Carrots and turnips also prefer a light soil and sunny situation. Seeds of both should be sown in March, when the soil is in a friable condition, several times subsequently; the seeds must be well thinned out, and the space between the rows constantly turned by the hoe; the latter operation is particularly needful in heavy land, as it not only destroys weeds, but prevents the soil from caking: the rows should be about a foot apart. Before the turnips are ready, the young green tops make a vegetable by no means to be despised.

Herbs, such as mint, parsley, mustard and cress, should be grown in every garden, as they take up but little space and are so much dearer to buy. Mint is perennial, and will come up year after year, giving no trouble whatever; it spreads rapidly and will grow anywhere. To start a bed, roots can be bought from some market-gardener, or cuttings can be struck from the bunches bought in the shops.

Parsley is a biennial, though generally grown as an annual, because the leaves from young plants are much the best; the seeds should be sown two or three times a year, beginning about February, in a sheltered nook; this herb likes plenty of sun; even the curliest [Pg 75]varieties degenerate if placed in a damp shady situation. It prefers light soil, and gives a better winter supply than where the soil is heavy. Flower-heads must be cut off regularly to keep the plants in good condition, though just a few of the best kinds may be allowed to perfect their seed, which should be sown as soon as ripe. Mustard and cress should also be sown several times during the summer; the cress must be sown three or four days before the mustard, to obtain them ready for cutting at the same time; both must be cut almost directly they appear, as, if allowed to grow tall, they become tough, and their flavour is lost; these seeds require no thinning out, the exception that proves the rule.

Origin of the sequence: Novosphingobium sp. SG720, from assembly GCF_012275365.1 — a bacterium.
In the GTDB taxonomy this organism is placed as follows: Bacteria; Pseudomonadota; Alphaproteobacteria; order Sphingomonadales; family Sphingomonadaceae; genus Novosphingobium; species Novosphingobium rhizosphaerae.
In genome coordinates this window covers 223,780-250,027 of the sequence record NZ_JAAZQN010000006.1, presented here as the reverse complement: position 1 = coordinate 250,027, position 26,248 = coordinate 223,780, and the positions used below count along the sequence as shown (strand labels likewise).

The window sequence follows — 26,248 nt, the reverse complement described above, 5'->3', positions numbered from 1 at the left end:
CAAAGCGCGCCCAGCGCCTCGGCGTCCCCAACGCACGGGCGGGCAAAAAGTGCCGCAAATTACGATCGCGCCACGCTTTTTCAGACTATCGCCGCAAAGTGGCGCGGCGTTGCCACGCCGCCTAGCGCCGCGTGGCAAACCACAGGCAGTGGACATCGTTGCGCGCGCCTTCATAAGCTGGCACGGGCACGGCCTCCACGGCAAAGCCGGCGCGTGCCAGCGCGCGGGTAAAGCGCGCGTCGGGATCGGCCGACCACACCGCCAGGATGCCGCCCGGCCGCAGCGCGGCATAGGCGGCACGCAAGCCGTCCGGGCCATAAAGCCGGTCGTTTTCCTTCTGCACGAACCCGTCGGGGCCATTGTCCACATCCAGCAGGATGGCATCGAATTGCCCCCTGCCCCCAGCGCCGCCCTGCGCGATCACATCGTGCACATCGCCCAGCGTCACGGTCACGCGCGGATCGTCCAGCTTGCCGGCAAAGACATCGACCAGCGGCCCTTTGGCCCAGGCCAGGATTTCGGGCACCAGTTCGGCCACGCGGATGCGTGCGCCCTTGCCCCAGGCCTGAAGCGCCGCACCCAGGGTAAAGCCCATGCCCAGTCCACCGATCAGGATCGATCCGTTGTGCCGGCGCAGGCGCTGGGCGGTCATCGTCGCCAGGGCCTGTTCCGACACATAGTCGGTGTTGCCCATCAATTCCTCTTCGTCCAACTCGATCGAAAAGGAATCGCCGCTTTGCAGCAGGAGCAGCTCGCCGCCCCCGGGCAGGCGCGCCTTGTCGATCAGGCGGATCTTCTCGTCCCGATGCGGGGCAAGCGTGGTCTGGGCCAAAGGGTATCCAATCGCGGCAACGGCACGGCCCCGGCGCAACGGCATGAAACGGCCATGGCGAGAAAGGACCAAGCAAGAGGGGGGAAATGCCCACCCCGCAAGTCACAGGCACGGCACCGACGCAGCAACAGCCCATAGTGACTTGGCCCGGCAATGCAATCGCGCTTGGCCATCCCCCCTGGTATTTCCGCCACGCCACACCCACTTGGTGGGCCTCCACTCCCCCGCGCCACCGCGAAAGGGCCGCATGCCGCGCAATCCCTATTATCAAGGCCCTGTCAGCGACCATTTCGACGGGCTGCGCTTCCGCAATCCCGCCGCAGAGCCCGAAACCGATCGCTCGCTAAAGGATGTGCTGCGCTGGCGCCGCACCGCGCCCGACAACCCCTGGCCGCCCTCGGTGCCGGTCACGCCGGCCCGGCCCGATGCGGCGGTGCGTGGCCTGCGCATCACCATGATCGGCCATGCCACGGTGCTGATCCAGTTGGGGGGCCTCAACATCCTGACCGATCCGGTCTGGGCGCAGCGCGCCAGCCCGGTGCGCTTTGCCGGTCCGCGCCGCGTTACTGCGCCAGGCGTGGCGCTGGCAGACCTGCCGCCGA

[Pg 76]


Annuals and Biennials

How to grow annuals—Some good kinds—Some good biennials.

Many amateurs look upon annuals as rubbishy things to grow, and only suitable for the children’s gardens, but that is because they have generally failed to grow them properly. With the improved kinds now in cultivation, it is possible to make the portion of the flower-garden devoted to them “a thing of beauty” if not “a joy for ever.” As it is more satisfactory to bring them up from the beginning, I have described in Chapter XVI. a method generally successful. Seed-sowing out-of-doors being rather precarious, I have found it advisable to sow all the smaller seeds either in a green-house or frame, however hardy the annual be. This not only saves endless trouble in the way of protecting the seed from birds, etc., but is advantageous in that one has an earlier display of bloom, owing to the growth being quicker under glass. Below is a table of the choicest kinds:—